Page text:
The Second City: Porto & its Peripheries (London Met 2010–11)
This project, undertaken with our Masters students at The Cass in the academic year 2010-11, working in conjunction with colleagues at FAUP, investigates the effects of road-engineering based urban design decisions upon the cities of Porto and its neighbour Matoshinos, seeking ways to "recuperate" the relationships between topography and urban structure.
‘There is a second city. Unreal, imaginary, made of demolished houses and never realised projects and yet all of them present. The majority of an architect’s work has to do with this second city; and it is never wasted effort… Architecture is risk, and risk requires impersonal desire and anonymity, starting with the fusion of subjectivity and objectivity. After all, with progressive distancing the I.’
Porto is famous as a city beloved by architects attuned to the nuances of history, and for a tradition of modern architecture reconciled with historical references. We thought that this is something that British architecture can learn from, so we decided to get to know more about the city and its architecture. In the first semester we studied a washhouse from the 1990s built by Paulo Providencia in the city centre beside the old docks, and a park landscape built beside the new docks by Fernando Tavora in the 1960s at Matosinosh. We took these projects to be exemplary of ways of dealing directly with questions of use and technology, and they revealed to us also indirect ways of confronting questions of collective sociability and the problems of use and situation that functionalism cannot capture. Students proposed small-scale adjustments to the park and to the city centre of Porto, which sought to reveal the deeper social issues surrounding the ‘road engineering’ that afflicts the old town and the new docks. This work was re-presented to Porto in a crit and seminars at F.AU.P, and then the students met Alvaro Siza to discuss some of his un-built projects for recuperating Porto, sites which we had identified as places in need of architectural care. Siza was very generous with his time and articulated his own frustrations as an architect and all left the encounter refreshed. We then produced an exhibition at ASD and a publication, which documented the research and first design projects along with a film and transcription of the meeting with Siza. Alongside this event the architect Providencia and the Porto critic Nuno Grande came to talk at our school in February.
The work of the unit has focussed since then on collaborative approaches to five areas of central Porto and to the beach-park junction between Porto and Matosinosh. Students returned to Porto alone to interview local residents and architects and established programmatic briefs for design interventions based upon local knowledge as well as a situational and typological approach to urban problems. For example, the construction of various railways and ring roads has led to the succinct morphology of a stone hill-top city, dissolving into sprawl and to the creation of inner-city ghettos cut-off from the wealthy suburbs by ring-roads. Recently however a night-time economy has re-established itself in central Porto, partly in response to the high-cost of suburban living and partly also in response to the economic situation generally. Young creative professionals and entrepreneurs and students are re-populating streets once emptied of inhabitants by the relentless drift outwards of jobs and industry. This new economy places pressures upon the modernist infrastructure and upon the traditional architecture of the city, creating opportunities for creative re-use and for strategic imagination. We are used in Unit 2 to thinking long-term and to seeking to uncover remnants of ways of thinking about human habitat that has survived the twentieth and 19th century’s obsessions with technology and the alienating ‘freedom’ that it produces at the expense of the city. Our responses to the urban and social problems of Porto and Matosinosh suggest ways in which technological impositions can be absorbed meaningfully into enduring human habitats. We have become used to only thinking in terms of urban renewal, but change doesn’t simply mean making things new again, sometimes cities need to be made old again. A better word to use when thinking about the profound affects destruction and rebuilding has upon our lives and how we think about them is what Siza calls “recupera”. To recuperate means to bring back to life but also back to consciousness. The idea of the second city inspires recuperation of the city’s risks and failures, the progressive distancing of the I bringing closer the other.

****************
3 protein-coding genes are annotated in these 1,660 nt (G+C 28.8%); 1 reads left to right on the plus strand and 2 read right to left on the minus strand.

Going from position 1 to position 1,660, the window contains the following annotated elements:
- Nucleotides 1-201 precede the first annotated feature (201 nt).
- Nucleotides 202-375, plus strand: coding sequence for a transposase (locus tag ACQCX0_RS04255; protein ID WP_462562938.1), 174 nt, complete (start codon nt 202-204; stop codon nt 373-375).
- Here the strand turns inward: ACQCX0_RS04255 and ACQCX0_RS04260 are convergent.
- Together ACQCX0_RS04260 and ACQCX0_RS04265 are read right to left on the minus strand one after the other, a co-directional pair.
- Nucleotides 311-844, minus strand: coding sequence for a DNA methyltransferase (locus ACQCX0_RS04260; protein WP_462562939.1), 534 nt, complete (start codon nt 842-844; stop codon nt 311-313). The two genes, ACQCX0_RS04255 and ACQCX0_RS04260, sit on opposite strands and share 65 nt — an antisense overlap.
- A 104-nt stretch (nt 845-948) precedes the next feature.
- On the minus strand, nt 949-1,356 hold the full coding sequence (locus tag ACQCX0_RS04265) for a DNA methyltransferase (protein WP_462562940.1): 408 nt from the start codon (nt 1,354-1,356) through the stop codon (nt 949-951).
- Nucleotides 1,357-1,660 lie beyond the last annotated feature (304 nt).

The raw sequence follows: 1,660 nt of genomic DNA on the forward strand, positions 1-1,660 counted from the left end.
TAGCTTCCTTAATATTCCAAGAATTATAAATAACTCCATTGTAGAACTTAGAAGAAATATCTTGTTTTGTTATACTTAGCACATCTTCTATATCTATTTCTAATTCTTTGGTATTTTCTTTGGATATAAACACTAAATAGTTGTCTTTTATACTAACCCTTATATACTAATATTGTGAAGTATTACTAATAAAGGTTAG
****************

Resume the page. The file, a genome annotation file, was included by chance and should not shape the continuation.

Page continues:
Download PDF ‘The Second City: Porto and Its Peripheries’